The Investments VI: Injecting Purposeful Variety


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Ross Enamait enjoying a little heavy sandbag work.
In this installment of the investments, I want to cover several drills I enjoy using. These are purposeful variety drills. Many successful strength coaches today caution against trainees using random variety just for the sake of variety, and I very much agree with that mentality. I want to draw light on three drills that are easy to plug in to your program that will produce great results in both athletic development and overall body power.

Enter the Thick Handled Hammer Curl

Hammer curls are a popular drill for many people working to add more size to their arms. I would like to present a simple variation that makes the hammer curl a great drill for grip strength and wrist power. By using a 2" to 2 and ½" handle, you will have to engage the grip and wrist for a superior total arm drill. This is very simple to use, and productive. I prefer to use the Strongergrip "Gripbell dumbbell" for this drill, the 3.5" ball makes the drill very challenging even with light weights. I personally prefer using heavier weights for lower reps to tax the thumb, but this drill can be used with a variety of programs from low rep to high rep. Do not allow the plates to touch the hand or wrist, allowing the weight to "lean" on the hand will reduce the leverage effect upon the arm. Maximize the disadvantage of the thick handle for new strength gains. You can make a fat handled bell by simply wrapping duct tape around the handle of a standard DB until you reach the desired thickness.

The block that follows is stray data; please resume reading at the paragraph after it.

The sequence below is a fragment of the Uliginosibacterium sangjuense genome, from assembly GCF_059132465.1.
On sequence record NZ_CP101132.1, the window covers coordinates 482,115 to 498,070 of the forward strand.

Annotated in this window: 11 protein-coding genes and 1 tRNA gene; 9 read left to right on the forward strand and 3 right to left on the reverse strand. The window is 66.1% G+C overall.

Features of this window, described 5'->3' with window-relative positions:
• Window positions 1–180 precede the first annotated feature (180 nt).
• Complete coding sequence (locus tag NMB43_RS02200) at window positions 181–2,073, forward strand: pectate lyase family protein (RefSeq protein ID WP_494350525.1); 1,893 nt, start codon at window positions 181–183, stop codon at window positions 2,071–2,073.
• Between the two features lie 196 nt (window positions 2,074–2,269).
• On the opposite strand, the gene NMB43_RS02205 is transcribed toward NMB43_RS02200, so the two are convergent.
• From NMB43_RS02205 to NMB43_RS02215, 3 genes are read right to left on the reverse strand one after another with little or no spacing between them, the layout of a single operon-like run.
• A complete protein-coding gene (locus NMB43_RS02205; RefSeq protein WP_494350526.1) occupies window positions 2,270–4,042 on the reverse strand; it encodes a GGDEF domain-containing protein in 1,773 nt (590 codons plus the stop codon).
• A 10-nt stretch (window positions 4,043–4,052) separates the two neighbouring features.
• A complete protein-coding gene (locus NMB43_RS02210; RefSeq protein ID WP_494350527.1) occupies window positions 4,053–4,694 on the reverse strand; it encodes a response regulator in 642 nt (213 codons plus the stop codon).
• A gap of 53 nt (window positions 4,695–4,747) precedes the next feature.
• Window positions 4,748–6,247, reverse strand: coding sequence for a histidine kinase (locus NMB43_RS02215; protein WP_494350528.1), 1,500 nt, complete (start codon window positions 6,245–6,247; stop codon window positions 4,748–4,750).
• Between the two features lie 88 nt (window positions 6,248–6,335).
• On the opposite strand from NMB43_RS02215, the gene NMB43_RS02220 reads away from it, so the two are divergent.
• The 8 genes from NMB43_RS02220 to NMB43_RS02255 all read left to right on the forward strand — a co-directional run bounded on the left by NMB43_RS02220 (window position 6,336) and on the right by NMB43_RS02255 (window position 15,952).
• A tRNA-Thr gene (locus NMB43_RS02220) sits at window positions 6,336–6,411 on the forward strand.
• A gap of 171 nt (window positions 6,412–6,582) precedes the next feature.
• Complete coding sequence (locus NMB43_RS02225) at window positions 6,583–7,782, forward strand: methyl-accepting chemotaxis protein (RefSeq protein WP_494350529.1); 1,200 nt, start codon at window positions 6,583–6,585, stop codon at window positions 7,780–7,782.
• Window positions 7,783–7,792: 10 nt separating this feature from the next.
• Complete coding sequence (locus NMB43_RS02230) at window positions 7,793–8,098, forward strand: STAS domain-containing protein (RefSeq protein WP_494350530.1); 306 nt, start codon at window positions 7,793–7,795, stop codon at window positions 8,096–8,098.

Enter the pistol squat

I am sure you have seen videos of it on the web. Maybe you know someone who can do one or two. Maybe this drill just plain freaks you out. The pistol squat is the real deal in athletic leg power, coordination and grace. The people who have spent a lot of time with this have built outstanding strength in the legs and hips. I think the best pistol squatter in the world is Steve Cotter, who is able to pistol two 32kg bells, and most impressively leap from the floor at bottom position to a table top with ease (video). The drill is difficult to learn, but in the process of learning it you will gain much skill in the areas of tension and body control. There are two resources for the pistol squat which are invaluable if you want this strength. Pavel offers the "Naked Warrior" Book and DVD and Steve's "Mastering the Pistol" DVD. I cannot think of one sport where mastery of the pistol would not help.


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Enter the sand bag bear hug drill

This is a total body workout. I have been working with this for a long time, since I was a teenager when I got the excellent "Dinosaur Training" book. All you need is a heavy sandbag. I use a standard issue US Military sea bag loaded up with the top duct taped shut. Place the bag by your feet and stoop down to pick it up. I lift the bag the same as a stone lift, from the floor to my knees, then to my belly and get my arms around it. Now crush the bag in a bear hug and walk. You will get a massive back workout here, and your arms will be smoked. There are hundreds of variations to add to this basic drills. Have fun with it, and keep safe body mechanics in mind at all times. Heavy sand bags are inexpensive to make, and will not damage your property in the event you drop them. I think this drill is work class for wrestlers and grapplers, try it out.


Previously in this series :


'Unbreakable' Adam Glass

'Unbreakable' Adam Glass is an author for Straight to the Bar, and one of the nicest, most helpful, and freakishly strong guys you'll ever meet.

Find out more about his training through DVDs such as Industrial Strength Grip, and catch him on Twitter & Facebook.



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